Malaysia's ex-PM Muhyiddin to face graft charges
Malaysia's anti-corruption agency says it will charge former Prime Minister Muhyiddin Yassin with multiple counts of corruption, a move that he calls political persecution.
The charges come just three months after Muhyiddin lost a closely fought general election to Anwar Ibrahim, and are likely to increase political tensions in Malaysia, which has seen four prime ministers since 2018.
Muhyuddin will be charged under laws related to abuse of power and money laundering in a Kuala Lumpur court on Friday over an economic recovery project launched by his government, the Malaysian Anti-Corruption Commission (MACC) said.
Muhyiddin denied accusations of wrongdoing and described them as political vendetta. He was briefly arrested on Thursday before being released on bail.
Speaking to reporters, Muhyiddin said he would face seven charges on Friday.
"I stress that I am not guilty and I will face all charges against me in court... This action is political persecution because they fear the strength of Perikatan Nasional," Muhyiddin said, referring to his opposition alliance.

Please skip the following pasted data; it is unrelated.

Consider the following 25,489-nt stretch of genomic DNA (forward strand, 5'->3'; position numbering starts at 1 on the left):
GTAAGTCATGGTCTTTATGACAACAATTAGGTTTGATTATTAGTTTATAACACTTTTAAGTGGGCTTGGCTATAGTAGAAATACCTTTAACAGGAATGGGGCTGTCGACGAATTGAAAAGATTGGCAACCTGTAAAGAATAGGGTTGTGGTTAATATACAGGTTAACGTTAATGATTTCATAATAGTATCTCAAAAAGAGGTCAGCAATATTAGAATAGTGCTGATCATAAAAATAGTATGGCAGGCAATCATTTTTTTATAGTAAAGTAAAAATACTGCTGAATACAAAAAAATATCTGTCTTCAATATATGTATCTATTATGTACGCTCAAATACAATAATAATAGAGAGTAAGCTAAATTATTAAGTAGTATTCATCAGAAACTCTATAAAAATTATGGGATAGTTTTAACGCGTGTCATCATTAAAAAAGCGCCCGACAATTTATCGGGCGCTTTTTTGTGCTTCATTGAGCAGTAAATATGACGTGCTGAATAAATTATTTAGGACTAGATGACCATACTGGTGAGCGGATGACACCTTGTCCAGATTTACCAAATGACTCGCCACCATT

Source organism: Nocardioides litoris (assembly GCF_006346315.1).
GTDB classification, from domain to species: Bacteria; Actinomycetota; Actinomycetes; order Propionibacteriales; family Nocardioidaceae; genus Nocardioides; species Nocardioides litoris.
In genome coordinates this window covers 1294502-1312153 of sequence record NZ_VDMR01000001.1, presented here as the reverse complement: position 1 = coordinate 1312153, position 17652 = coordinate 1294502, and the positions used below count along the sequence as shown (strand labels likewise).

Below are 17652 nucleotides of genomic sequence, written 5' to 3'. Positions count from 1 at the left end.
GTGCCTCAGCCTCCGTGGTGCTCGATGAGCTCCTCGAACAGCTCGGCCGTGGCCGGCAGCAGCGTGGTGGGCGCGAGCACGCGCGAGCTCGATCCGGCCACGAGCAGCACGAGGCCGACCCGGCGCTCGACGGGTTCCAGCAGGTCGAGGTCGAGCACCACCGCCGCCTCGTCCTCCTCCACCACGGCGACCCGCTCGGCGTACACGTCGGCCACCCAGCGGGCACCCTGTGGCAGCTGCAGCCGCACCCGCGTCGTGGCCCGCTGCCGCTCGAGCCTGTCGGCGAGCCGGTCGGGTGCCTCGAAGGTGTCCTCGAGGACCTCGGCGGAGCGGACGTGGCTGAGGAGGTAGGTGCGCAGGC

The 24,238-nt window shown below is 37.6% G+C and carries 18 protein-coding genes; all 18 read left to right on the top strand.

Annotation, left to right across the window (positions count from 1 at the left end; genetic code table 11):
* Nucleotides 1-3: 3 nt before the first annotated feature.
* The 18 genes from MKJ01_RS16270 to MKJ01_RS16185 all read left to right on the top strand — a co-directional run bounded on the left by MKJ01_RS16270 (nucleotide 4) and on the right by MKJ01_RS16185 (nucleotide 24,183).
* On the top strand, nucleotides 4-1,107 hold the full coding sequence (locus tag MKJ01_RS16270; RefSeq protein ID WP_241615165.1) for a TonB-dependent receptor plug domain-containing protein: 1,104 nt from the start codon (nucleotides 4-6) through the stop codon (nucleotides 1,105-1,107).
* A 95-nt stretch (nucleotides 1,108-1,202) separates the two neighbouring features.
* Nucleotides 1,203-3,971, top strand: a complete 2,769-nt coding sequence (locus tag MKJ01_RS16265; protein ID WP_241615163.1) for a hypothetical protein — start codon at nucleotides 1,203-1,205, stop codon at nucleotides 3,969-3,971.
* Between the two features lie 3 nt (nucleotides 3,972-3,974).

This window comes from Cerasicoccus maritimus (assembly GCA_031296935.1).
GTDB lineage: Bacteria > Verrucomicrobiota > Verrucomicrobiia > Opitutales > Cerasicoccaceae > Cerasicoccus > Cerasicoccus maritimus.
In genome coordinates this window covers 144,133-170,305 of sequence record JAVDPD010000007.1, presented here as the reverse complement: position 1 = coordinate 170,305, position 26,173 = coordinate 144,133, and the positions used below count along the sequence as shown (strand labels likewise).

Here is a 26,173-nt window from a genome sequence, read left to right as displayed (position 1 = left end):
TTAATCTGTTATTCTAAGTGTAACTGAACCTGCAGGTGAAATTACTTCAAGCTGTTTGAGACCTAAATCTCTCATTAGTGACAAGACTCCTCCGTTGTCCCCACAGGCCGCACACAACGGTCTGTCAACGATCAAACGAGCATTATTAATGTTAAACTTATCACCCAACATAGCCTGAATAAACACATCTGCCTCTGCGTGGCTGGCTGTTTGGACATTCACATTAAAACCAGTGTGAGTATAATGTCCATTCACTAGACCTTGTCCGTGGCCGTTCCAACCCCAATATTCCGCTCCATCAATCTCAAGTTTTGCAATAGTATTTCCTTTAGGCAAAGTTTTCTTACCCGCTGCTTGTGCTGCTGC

The allegations come ahead of regional elections to be held in six states by mid-year, with his coalition expected to pose a strong challenge to Anwar's alliance.
Prime minister for 17 months between 2020 and 2021, Muhyuddin is the second Malaysian leader to be charged with crimes after losing power. In 2018, Najib Razak faced multiple graft allegations over the multi-billion dollar corruption scandal at state fund 1MDB and has been since been jailed.
Malaysian politics has been in a flux since Najib lost elections in 2018, bringing to an end an uninterrupted rule by the UMNO party that had governed for more than 60 years since independence.
Anwar himself served jail time for corruption and sodomy before he became prime minister, charges he insists were politically motivated and designed to keep him from power.
Muhyiddin and his party have faced graft investigations since losing the national election in November, with the party's bank accounts frozen by the anti-graft body and two leaders charged with bribery over the economic project.
One of those, Wan Saiful Wan Jan, said the Anwar government was aiming to cripple the opposition with the crackdown.
Anwar's office did not immediately respond to a request for comment. Earlier on Thursday he said he has not interfered in graft investigations involving Muhyiddin and any decisions on charges would be made by law enforcement authorities.
"To say that there is a political motive behind this... is not right," Anwar said, according to state media Bernama.